Laser Gymnastics Judges? Laser Gymnastics Judges
Fujitsu's 3-D laser technology could eliminate subjective judging in gymnastics and other performance sports
The abilities of the modern athlete continue to outpace officiating’s naked eye. Tennis players smashing serves and volley with increasing velocity led first to the fault-detecting Cyclops and now the all-line judging Hawkeye. Track and swimming use electronic timing. Nearly every sport now has some degree of instant replay. A common baseball catchphrase is “Robot Umps.”
And now gymnastics could move to a fully automated scoring system, or so boasts the Japan Gymnastics Association and Fujitsu Laboratories. How is this possible? Cue Dr. Evil:
Fujitsu will further develop its 3D laser sensors and 3D data processing technologies, which will be capable, they say, of recognizing joint position and technique.
With the extraordinarily rapid advance of gymnastic techniques, such as with the number of twists, there are times when it is difficult to accurately judge and score a performance with the naked eye. As a result, judges face an escalating burden of making accurate split-second scoring decisions. In addition to judgements made through visual observation, the use of ICT to capture a gymnast’s movements, which are then analyzed as numerical data, could work to support more accurate scoring.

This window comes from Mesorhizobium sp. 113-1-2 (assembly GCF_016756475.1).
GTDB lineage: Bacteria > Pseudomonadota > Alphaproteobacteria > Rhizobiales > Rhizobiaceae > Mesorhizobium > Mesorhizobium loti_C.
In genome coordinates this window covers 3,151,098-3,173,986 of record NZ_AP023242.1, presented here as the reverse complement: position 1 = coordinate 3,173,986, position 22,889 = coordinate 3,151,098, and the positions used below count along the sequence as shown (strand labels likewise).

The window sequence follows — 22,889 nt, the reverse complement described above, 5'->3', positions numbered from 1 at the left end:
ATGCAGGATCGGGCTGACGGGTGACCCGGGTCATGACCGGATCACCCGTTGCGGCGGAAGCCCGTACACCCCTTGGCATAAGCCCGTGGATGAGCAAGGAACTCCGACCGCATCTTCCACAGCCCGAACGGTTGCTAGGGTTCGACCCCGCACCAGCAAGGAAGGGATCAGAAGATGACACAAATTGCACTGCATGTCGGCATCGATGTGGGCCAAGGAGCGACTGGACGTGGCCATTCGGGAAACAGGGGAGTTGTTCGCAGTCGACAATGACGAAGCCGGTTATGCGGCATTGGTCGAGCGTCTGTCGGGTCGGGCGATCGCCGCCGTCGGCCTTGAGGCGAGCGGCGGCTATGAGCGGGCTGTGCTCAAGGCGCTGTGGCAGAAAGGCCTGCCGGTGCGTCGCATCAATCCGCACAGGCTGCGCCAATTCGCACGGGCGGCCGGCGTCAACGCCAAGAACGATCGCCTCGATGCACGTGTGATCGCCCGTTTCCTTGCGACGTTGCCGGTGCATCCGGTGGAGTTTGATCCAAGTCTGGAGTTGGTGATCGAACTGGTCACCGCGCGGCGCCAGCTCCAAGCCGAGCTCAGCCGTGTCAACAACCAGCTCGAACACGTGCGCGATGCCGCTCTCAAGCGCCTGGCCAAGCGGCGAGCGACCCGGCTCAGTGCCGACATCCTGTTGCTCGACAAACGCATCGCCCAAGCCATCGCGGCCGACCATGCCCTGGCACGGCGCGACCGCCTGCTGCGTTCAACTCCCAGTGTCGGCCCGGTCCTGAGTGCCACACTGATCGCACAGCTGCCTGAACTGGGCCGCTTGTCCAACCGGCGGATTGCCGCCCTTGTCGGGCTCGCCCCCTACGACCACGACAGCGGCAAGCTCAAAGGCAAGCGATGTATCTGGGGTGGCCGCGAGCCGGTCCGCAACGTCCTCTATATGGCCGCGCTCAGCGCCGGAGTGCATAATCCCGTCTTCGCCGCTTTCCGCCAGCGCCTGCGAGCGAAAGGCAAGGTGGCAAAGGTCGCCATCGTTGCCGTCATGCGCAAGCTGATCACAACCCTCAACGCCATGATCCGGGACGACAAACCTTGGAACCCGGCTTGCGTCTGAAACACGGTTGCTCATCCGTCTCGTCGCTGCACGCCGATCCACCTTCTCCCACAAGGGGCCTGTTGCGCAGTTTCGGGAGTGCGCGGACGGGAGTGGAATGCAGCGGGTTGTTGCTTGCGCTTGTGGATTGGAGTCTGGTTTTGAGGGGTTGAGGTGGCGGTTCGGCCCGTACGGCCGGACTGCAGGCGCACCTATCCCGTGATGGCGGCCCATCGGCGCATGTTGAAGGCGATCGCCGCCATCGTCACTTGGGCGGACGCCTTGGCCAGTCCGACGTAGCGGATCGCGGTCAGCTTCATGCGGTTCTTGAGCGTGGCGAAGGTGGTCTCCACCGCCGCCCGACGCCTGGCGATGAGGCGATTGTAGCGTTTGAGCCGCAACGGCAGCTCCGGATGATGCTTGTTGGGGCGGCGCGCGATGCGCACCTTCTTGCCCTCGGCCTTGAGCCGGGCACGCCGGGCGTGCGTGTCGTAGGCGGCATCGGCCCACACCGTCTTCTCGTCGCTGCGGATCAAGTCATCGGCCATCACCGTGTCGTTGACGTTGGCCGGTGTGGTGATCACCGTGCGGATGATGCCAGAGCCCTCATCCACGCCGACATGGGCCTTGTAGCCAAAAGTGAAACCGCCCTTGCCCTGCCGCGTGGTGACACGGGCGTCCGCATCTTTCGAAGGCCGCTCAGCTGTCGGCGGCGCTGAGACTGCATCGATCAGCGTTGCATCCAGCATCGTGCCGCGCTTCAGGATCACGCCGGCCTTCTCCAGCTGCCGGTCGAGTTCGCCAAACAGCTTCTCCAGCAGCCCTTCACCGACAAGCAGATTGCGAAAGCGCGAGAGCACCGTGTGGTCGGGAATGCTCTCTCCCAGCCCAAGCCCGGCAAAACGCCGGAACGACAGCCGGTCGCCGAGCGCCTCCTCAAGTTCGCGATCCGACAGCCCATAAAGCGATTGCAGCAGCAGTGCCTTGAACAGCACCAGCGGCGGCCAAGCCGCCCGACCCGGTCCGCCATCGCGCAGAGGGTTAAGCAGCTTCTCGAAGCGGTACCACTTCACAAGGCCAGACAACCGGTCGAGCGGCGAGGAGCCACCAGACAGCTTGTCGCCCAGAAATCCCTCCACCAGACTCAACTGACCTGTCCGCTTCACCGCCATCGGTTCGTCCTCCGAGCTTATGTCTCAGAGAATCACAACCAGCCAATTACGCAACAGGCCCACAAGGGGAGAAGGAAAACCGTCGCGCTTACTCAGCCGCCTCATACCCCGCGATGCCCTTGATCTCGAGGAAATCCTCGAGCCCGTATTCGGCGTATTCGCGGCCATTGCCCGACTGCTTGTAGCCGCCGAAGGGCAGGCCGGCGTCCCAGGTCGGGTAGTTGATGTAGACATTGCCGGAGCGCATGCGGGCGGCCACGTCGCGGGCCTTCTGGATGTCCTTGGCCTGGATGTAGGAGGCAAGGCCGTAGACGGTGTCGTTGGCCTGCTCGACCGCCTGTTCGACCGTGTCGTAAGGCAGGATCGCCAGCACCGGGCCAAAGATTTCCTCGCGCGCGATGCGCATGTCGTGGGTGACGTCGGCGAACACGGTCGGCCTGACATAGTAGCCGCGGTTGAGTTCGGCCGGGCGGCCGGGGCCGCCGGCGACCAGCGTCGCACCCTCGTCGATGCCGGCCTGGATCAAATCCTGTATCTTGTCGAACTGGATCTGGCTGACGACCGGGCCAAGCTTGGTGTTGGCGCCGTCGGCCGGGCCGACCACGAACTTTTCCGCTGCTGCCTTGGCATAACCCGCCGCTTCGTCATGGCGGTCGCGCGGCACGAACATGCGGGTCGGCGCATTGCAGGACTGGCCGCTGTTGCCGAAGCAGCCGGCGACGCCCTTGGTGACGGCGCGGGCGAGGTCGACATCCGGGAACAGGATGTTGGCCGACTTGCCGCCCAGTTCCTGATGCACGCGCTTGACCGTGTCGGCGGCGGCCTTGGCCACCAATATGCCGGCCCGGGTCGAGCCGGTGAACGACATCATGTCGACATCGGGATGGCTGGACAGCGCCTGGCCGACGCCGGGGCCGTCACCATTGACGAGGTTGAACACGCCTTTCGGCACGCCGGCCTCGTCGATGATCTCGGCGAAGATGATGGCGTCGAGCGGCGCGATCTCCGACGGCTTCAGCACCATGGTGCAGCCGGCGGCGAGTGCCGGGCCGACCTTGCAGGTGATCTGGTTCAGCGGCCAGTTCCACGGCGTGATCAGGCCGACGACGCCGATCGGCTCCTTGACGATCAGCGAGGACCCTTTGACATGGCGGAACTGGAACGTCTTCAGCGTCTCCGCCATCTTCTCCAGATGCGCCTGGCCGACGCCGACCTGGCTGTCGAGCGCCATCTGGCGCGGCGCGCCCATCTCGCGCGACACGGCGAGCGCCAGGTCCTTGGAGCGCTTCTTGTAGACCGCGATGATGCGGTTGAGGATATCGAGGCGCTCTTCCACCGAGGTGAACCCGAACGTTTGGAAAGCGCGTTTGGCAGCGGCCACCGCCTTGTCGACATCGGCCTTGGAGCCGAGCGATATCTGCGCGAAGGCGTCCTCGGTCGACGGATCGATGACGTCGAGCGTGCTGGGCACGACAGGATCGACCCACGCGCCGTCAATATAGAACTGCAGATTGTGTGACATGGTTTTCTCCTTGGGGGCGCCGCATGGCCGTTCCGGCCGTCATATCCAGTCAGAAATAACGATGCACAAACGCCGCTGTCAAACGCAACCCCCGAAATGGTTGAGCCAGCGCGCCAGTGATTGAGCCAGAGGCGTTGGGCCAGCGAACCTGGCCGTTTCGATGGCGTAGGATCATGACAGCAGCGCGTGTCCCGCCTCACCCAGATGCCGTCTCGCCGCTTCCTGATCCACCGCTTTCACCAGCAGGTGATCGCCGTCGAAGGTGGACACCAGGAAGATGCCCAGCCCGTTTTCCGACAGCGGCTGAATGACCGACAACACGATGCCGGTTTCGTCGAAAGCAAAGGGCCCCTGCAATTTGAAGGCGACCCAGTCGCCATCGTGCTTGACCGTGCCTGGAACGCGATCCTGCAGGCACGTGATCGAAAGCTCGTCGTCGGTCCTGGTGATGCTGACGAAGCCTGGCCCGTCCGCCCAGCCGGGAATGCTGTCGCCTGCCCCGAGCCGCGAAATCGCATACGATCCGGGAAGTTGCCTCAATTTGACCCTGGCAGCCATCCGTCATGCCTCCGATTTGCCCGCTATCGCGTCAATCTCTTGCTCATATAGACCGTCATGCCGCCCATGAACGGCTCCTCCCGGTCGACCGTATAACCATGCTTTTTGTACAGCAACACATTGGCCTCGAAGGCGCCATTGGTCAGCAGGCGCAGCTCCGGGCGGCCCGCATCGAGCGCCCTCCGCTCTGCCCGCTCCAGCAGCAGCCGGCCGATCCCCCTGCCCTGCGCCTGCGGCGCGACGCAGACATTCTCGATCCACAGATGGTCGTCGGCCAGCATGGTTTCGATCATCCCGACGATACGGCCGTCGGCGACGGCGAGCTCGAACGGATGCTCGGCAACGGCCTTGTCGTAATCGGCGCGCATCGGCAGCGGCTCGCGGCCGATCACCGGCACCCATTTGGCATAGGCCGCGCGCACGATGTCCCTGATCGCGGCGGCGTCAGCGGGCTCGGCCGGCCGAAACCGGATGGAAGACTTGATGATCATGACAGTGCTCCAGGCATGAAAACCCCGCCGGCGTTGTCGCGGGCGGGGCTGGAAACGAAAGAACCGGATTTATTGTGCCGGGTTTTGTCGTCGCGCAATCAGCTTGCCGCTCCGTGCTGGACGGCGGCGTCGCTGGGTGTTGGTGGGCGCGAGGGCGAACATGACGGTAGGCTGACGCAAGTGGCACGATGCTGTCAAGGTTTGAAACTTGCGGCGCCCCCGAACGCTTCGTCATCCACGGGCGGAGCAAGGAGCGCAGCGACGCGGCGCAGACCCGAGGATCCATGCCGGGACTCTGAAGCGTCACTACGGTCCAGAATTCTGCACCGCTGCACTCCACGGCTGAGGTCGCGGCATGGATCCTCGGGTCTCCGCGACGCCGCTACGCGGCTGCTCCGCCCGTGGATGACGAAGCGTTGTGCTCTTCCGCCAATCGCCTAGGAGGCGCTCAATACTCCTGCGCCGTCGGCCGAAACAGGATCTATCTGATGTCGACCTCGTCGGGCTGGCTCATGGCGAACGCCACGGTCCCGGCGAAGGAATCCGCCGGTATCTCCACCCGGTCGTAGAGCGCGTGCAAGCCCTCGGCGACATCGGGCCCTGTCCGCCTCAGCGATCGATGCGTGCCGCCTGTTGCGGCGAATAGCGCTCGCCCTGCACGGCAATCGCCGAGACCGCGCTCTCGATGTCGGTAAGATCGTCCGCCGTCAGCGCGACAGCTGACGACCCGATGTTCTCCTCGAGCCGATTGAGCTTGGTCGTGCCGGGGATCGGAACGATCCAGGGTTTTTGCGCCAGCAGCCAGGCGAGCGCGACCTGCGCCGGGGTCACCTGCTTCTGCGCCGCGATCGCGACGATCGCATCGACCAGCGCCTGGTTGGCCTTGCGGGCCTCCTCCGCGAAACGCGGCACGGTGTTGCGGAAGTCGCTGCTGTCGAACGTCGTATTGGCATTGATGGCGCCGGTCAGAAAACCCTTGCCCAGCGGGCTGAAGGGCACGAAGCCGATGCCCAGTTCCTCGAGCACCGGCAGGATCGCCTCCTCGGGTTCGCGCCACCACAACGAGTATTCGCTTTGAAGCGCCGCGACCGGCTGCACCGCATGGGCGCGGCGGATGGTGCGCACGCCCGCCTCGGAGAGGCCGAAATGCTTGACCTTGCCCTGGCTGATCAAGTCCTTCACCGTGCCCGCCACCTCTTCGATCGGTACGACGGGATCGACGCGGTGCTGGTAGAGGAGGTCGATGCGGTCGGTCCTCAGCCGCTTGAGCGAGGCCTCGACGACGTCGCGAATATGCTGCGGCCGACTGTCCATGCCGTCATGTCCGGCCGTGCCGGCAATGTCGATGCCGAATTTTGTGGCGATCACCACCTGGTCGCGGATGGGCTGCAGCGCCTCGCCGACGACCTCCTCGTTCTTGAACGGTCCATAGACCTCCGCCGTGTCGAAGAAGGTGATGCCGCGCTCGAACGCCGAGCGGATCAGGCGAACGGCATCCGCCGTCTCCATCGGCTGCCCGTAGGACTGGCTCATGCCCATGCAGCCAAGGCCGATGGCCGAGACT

Sports that require some degree of subjective judging—gymnastics, figure skating, diving—have long been plagued by accusations of bias, so of course a truly objective scoring system would be a major improvement. (Fujitsu hopes there can be a future application to figure skating, too, reports the Japan Times.) One study published in the Medicine & Science in Sports & Exercise journal reported that “the best international judges reported approximately 40% of true errors” in rhythmic gymnastics.
Further, the Wall Street Journal cited a study indicating that 10 of 17 judges in a 2009 study favored their own country’s divers. Other research, as relayed by Slate, indicated that those performing later in the competition tended to receive better scores. Four judges received bans for biased judging after the 2013 world championships.
Even a laser-guided system probably won’t stop complaints, of course, because charged fans and competitive athletes are historically argumentative bunches, but such a system should alleviate the volume of gripes.
The sophistication and fine-tuning necessary for such a system are staggering to comprehend, but plans for calibration are in the works with Japanese gymnasts. Fujitsu is hopeful the system will be in place four years from now, when Tokyo hosts the 2020 Summer Olympics.